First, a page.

Conducted by Paul Hillier, the album features the premiere recordings of two major works that dramatise key episodes in the life of Ludwig van Beethoven. The first of these, called simply Beethoven, sets that composer’s emotional epistle to his “Immortal Beloved” in a series of precisely depicted musical scenarios. The role of Beethoven is sung by the bass, Stephen Richardson, accompanied by Crash Ensemble.
The companion Beethoven piece, Schott & Sons, Mainz, also uses the composer’s letters, but this time detailing the business dealings with his publishers concerning the Ninth Symphony. Beethoven is again represented by the same bass soloist, but now with chorus instead of instruments as his backing group, exploring a wide range of virtuoso choral techniques. Both pieces demonstrate Beethoven’s force of character, as well as his deepest thoughts, emotions and beliefs.
Featuring Crash Ensemble alone – First Sorrow, a string quartet in which the players also sing, is inspired by Kafka’s discriminating short story about a hypersensitive trapeze artist.
The recording also offers a selection of unaccompanied choral pieces performed by Chamber Choir Ireland. O Lord, how vain is a psalm-setting, with delicate dissonances and whistled ritornellos; The Coming of Winter features a 9th-century Irish poem, heard both forwards and backwards; while Long Time gives us the opening of Proust’sRemembrance of Things Past, in a helter-skelter of C major scales, both up and down.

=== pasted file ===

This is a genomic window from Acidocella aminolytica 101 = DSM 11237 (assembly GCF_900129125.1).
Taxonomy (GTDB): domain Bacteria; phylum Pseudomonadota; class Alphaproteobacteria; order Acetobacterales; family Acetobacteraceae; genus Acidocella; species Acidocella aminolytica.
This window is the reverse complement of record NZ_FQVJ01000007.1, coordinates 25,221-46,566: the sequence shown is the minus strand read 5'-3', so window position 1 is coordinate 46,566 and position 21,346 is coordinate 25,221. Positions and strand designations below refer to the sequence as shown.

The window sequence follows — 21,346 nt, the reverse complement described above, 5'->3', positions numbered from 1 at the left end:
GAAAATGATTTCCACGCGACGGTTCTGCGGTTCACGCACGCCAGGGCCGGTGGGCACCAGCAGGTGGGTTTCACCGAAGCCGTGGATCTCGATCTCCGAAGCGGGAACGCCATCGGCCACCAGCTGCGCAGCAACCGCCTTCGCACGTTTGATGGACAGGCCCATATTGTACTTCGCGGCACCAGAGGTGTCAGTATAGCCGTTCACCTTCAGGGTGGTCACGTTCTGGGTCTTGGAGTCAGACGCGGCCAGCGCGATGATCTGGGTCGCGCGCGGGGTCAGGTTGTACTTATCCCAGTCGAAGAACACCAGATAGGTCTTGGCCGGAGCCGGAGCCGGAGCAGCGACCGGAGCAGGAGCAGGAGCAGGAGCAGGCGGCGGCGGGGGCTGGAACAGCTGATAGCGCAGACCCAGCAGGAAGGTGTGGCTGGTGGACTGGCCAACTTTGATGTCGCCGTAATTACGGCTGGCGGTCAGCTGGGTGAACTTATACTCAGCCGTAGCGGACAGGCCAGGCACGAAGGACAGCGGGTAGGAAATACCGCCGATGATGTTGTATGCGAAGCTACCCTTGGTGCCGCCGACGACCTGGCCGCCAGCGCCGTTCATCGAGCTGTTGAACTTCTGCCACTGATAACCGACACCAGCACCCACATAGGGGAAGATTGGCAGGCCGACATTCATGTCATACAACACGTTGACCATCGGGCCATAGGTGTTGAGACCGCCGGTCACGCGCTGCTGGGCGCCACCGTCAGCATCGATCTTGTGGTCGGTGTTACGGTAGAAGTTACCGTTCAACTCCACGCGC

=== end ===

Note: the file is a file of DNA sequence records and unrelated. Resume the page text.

Gerald Barry’s musical personality is not entirely unlike Beethoven’s: sure of itself, demanding of its interpreters, difficult to perform, riddled with ecstatic complexities and unexpected humours. His works have been performed by major orchestras and ensembles all over the world, while his recent opera, The Importance of Being Earnest,has confirmed him as a riveting voice of unique qualities.
Price €18 (including postage and packaging).
Our web-only pricing of €18.00 includes postage and packaging. If your shipping address is outside the Republic of Ireland, your country may charge you an import duty which Chamber Choir Ireland cannot be responsible for.